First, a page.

Put simply, sometimes you just have to fake it until you make it. According to social psychologist Amy Cuddy, your best bet is, in fact, to put up a front even if you’re nervous. In her words, per her 2012 TED Talk, “Don’t fake it till you make it. Fake it till you become it. Do it enough until you actually become it and internalize.”

In other words, as you prepare for your next public speaking event, be positive. Even if you are nervous and shaky, do your best to pretend that you have no fear. Before you know it – and with enough practice – you truly won’t. 💪

4. Know Where to Look

Fourth, to suggest that you know how to speak with confidence, know where to look when delivering a speech. It’s a small detail, but suppose you keep staring at a single person or do not look at anyone. In both cases, the audience is going to feel left out (and probably confused, too, if you’re fixed on a single audience member). 

To avoid this when speaking publicly, go over the eye line of every person in the audience, moving slightly to the left and right. Scan the audience as you speak, as if you’re trying to make eye contact with everyone at least once. 

Over the course of your presentation, this will suggest you are speaking to everyone instead of a few people. It will also add to the perception that you’re a confident and capable speaker, even if in actuality you’re nervous. 

5. Only Write Down the Bullet Points

The fifth way to learn to speak publicly with confidence is to simplify your notes. Most of us naturally want to read from a well-written and extensive script. However, as prepared as this makes speakers feel, it can also unintentionally make the speech feel insincere or stiff. Ultimately, this can create disconnection with the audience. 

Alternatively, when you write your speech or presentation notes, jot down the crucial points or keywords. From there, expand them and improvise where needed as you deliver your content. This makes the entirety of your speech feel genuine and allows you to better maintain eye contact with the audience.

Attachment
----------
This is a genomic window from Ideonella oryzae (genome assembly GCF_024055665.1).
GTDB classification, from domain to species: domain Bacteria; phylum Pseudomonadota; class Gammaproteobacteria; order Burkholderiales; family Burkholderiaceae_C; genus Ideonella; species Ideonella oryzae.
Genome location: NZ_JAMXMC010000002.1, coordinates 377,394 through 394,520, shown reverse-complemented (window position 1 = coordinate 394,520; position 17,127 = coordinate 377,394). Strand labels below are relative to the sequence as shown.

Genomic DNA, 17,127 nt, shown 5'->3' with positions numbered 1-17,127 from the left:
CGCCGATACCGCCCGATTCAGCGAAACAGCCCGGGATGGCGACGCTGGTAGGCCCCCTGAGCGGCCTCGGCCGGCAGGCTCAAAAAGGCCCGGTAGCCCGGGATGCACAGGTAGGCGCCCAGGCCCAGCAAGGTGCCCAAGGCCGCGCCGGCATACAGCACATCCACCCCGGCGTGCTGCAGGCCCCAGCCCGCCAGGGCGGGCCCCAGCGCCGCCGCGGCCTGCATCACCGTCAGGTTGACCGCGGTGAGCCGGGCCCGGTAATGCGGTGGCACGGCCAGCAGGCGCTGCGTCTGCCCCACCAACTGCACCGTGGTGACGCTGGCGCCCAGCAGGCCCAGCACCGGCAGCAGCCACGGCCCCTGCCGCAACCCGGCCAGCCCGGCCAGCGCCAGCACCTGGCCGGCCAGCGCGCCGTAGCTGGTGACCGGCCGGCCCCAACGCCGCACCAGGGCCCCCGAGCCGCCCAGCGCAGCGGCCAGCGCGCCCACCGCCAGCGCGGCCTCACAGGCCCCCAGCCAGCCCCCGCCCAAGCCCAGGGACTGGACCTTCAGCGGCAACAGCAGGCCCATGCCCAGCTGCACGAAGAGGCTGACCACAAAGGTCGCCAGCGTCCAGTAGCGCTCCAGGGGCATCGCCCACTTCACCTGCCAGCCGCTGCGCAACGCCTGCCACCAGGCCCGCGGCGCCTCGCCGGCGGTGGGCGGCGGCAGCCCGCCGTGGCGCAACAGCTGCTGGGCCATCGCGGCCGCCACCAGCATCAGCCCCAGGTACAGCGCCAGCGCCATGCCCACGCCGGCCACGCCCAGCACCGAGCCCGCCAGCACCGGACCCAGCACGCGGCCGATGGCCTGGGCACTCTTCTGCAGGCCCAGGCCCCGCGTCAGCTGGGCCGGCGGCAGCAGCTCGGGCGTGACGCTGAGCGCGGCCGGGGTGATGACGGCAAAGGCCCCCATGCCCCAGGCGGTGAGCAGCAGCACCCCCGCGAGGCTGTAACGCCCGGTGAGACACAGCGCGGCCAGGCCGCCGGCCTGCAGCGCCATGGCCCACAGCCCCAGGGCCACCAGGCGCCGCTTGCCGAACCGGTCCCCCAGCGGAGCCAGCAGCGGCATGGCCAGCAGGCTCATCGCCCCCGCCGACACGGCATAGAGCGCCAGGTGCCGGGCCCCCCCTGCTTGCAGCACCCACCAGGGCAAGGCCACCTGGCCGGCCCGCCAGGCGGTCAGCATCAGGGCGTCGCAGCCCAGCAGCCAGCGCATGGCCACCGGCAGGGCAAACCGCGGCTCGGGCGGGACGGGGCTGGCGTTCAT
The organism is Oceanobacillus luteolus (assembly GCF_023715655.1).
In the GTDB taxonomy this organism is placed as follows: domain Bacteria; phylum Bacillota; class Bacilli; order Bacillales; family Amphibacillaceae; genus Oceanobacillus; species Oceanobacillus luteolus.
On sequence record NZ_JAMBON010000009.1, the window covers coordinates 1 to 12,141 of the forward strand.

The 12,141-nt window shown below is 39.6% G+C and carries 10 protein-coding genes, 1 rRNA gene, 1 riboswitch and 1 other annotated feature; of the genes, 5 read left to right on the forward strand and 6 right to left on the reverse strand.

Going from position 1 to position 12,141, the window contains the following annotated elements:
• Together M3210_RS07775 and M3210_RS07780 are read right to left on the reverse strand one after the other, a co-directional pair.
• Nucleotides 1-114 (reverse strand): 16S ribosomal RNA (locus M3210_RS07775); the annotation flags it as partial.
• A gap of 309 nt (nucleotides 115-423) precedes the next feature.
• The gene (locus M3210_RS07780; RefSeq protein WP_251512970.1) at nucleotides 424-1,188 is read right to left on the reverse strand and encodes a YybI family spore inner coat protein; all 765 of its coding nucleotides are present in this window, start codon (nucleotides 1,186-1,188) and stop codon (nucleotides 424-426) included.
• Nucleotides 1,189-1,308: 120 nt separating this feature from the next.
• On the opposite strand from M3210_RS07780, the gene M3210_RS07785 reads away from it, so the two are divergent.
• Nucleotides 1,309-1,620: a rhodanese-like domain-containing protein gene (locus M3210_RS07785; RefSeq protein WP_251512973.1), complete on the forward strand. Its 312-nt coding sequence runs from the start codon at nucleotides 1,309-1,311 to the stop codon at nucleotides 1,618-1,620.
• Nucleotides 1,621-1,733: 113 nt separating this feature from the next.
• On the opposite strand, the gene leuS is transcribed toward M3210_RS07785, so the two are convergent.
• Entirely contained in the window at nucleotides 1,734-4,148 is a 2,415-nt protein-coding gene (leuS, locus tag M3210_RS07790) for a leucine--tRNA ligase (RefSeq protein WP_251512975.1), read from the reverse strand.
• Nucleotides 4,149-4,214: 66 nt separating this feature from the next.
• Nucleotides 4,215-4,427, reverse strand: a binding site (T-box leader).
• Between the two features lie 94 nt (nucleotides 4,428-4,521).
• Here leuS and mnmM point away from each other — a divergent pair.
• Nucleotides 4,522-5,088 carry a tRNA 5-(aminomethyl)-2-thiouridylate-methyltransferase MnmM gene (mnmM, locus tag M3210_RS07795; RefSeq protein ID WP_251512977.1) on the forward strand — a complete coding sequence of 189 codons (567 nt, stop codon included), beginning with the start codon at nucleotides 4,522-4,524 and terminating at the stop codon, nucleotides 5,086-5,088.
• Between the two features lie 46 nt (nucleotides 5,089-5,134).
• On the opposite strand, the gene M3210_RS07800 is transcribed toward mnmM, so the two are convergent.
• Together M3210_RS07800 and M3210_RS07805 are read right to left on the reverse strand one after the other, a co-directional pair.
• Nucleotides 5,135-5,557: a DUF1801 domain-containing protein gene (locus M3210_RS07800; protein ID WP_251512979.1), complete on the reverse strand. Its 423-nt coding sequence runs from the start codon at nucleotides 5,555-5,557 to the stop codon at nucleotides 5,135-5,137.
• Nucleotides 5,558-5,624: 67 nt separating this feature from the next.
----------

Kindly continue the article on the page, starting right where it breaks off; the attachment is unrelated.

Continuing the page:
Keep in mind that this doesn’t mean you can’t memorize phrases, jokes, or other parts of your speech. It just means that, when practicing, use your bullet points only, so any memorization can still appear natural and comfortable, as if you’re saying everything for the first time.

6. Keep it Simple

Lastly, when writing a speech, many people believe that the audience wants fancy words and highly structured sentences. However, in actuality, the vast majority of audiences don’t want fluff. They want to hear your expertise, your experience, and your insights as efficiently and relatably as possible. 

To accomplish this, deliver your speeches and presentations using short phrases and powerful sentences the listeners can easily follow and understand. Even an audience of highly educated people will become bored and confused if a sentence meanders in too many directions without making a point. 

In addition – assuming it’s appropriate, given your topic and audience – make sure your speech isn’t too heavy. Jokes and stories, for example, can be incorporated to keep the audience interested. Furthermore, two-way speaking with inputs from both sides can help make the session engaging.

Conclusion

Long story short, if you want to look like you can speak publicly with confidence, preparation makes perfect in everything you do. If you want to make sure you connect with your audience, prepare by researching their goals and challenges and practice a simple, impactful presentation. If you want to ensure your speech is memorable, prepare by mastering its key points and adding visual aids. 

Like we said at the beginning, there are many ways to build your public speaking skills, even if you’re entirely new to the world of speaking. But, if you prepare enough and follow these tips, you’ll be commanding the stage with confidence in no time. 

For more information about public speaking and how a teleprompter app can streamline your presentations, check out Teleprompter’s website. Special thanks to Shazzad Hossen at Teleprompter for his insights in this guide.